In a recent report co-published by the Adam Smith Institute, the Niskanen Center, and the Australian Taxpayers Alliance, Georgetown political philosopher Peter Jaworski argues that nations that currently ban paying blood plasma donors—including Canada, the UK, and Australia—should legalize it. As he puts it in the title of the report: “Just Bloody Well Pay Them.” Here is a summary of his report, posted at the Niskanen Center website:
There are significant global shortages of blood plasma used to make plasma therapies. Demand is growing at a rate of 6-10% per year. Three-quarters of people do not have access to the appropriate plasma therapy, largely outside of developed countries.
Shortages are significantly exacerbated by the World Health Organisation’s policy — adopted by the United Kingdom, Australia, New Zealand and some Canadian provinces — to rely exclusively on Voluntary Non-Remunerated Blood Donations (VNRBD).
The United Kingdom currently imports all (100%) of its supply of plasma therapies, Canada four-fifths (84%), Australia half (52%), and New Zealand one-tenth (13%). These countries are too increasingly dependent on imports of plasma therapies from countries that remunerate donors such as the United States and Germany. This inflates the global blood plasma price, making it unaffordable for low to middle income countries.
5% of the world’s population is responsible for more than half of all the plasma collected in the world.
In order to ensure a safe, secure, and sufficient supply of plasma therapies, the United Kingdom, Canada, Australia, and New Zealand should adopt Voluntary Remunerated Plasma Collections (VRPC).
As Jaworski explains, the US currently does allow payments to donors, and thereby provides a high percentage of the world’s total supply of blood plasma. But shortages persist because so many other countries forbid it.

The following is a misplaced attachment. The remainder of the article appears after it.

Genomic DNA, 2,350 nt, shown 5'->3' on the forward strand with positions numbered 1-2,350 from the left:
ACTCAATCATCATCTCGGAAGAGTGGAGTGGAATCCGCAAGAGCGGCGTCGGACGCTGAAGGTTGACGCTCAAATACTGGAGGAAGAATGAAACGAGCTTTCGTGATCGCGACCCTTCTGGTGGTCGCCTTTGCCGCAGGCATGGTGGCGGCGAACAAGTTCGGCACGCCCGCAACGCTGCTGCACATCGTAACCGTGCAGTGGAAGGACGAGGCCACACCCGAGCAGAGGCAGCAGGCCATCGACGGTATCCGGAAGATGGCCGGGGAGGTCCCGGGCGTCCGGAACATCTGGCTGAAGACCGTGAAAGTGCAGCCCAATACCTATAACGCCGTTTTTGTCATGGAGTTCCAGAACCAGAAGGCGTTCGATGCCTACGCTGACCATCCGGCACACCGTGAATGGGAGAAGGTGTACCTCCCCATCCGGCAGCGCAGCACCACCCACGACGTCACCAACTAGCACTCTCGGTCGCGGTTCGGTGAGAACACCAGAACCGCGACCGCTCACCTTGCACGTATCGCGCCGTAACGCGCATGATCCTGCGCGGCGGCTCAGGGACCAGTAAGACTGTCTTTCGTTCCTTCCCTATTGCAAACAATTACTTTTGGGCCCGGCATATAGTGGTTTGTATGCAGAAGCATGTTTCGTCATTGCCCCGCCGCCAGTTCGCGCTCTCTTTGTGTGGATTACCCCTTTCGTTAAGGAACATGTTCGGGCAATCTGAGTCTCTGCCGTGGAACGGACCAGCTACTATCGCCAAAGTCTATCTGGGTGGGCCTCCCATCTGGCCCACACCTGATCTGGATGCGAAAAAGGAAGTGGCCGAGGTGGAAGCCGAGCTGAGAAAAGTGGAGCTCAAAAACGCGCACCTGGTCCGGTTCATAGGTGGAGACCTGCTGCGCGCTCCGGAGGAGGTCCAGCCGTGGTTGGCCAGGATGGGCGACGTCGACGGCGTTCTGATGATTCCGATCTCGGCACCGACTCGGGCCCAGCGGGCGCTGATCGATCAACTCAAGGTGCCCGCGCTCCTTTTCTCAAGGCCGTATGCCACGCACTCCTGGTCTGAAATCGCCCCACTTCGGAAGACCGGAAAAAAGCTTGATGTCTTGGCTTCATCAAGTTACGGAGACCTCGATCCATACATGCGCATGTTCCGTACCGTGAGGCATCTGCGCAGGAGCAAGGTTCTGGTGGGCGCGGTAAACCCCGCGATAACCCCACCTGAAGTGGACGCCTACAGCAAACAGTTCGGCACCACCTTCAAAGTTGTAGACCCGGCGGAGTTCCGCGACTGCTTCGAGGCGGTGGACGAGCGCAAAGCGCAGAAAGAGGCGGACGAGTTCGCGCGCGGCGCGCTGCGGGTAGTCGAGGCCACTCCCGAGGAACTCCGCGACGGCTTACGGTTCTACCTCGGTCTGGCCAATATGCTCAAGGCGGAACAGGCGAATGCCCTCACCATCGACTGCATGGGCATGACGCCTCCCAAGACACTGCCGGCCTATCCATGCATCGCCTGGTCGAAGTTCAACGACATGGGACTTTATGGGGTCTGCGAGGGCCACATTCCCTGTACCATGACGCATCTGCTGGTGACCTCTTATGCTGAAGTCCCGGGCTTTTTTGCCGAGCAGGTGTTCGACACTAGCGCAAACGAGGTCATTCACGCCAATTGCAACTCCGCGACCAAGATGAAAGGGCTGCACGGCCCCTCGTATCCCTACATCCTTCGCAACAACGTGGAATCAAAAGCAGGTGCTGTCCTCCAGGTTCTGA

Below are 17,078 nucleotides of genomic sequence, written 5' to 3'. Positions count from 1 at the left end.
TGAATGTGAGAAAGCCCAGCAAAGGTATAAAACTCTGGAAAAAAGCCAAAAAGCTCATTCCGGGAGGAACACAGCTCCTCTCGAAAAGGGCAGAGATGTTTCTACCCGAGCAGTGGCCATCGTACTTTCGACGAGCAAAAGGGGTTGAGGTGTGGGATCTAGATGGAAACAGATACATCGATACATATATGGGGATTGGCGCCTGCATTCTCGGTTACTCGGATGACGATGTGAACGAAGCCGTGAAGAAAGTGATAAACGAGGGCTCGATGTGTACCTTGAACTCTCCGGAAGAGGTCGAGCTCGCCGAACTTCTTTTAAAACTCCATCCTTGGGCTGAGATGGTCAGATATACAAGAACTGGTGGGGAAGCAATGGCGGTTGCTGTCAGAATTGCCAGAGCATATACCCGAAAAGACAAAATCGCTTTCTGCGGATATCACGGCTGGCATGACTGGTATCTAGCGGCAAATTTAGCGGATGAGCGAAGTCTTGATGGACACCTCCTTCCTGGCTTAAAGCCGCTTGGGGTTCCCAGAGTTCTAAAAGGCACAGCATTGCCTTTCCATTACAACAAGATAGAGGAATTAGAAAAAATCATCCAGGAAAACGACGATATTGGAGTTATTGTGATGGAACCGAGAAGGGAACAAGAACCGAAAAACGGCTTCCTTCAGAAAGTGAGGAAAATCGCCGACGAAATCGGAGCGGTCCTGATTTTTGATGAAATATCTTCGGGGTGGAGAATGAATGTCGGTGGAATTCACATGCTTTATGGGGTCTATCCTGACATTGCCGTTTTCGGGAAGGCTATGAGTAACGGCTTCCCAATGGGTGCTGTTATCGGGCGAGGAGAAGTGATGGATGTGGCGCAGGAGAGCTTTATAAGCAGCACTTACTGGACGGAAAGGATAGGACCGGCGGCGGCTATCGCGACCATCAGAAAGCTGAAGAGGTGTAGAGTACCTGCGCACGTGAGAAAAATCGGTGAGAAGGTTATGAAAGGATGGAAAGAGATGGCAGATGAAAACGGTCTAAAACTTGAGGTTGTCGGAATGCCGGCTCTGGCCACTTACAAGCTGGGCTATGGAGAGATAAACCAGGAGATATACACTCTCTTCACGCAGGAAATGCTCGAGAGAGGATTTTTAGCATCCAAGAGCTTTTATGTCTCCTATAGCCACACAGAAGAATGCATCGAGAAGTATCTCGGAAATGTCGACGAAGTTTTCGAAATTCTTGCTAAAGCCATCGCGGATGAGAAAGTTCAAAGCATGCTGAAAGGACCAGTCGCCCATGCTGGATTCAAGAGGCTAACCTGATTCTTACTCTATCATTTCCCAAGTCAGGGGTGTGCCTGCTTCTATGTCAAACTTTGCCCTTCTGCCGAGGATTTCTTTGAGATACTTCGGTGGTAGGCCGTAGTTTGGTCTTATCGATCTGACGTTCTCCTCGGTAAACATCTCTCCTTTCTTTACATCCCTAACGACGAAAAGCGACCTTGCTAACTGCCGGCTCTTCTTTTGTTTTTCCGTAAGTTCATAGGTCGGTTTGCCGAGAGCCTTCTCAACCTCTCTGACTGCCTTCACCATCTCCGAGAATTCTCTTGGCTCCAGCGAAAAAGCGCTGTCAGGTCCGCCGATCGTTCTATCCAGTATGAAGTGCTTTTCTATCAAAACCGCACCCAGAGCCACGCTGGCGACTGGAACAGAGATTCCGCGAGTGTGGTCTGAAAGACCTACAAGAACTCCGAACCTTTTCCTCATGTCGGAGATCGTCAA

Jaworski provides excellent responses to a variety of standard arguments against paying donors, such as that it might lead to “exploitation” of the poor, or to “crowding out” of unpaid donations.
It is important to recognize that many of the issues raised here are similar to standard arguments against paying organ donors and paying participants in vaccine “challenge trials.” In each of these cases, critics claim that allowing payment would exploit the poor, improperly “commodify” the body, and lead to deception and trickery at the expense of ill-informed donors. And, in each of them, policies banning these practices cost many lives, as well as inflicting other types of suffering. For example, the US ban on paying kidney donors leads to thousands of preventable deaths every year and consigns many thousands of other patients to years of painful kidney dialysis.
I criticized the “exploitation” and “commodification” arguments in the challenge trial context here, and in the organ transplant context here and here. I would add that legalizing these practices would also expand human freedom, and should be attractive to anyone who believes in the principle of “my body, my choice,” and takes its implications seriously.
Last year, the Trump administration eased regulations restricting restricting the compensation of kidney donors for the expenses they incur as part of the donation process. This is an important step in the right direction. But much more can be achieved by also legalizing payments that go beyond simply compensating people for expenses. In most other cases, we don’t expect to adequately meet the demand for any good or service simply by paying producers for some of the expenses they incur. We recognize that they also need to be able to make a profit—as in fact is allowed for every other participant in the kidney transplant process, including doctors, nurses, producers of medical supplies, and so on.
Allowing payment of organ donors, plasma donors, and participants in vaccine challenge trials is a great way to simultaneously save lives and expand human freedom. At this painful moment in history, it could also help put an early end to the coronavirus crisis, thereby limiting the enormous economic and social damage it causes.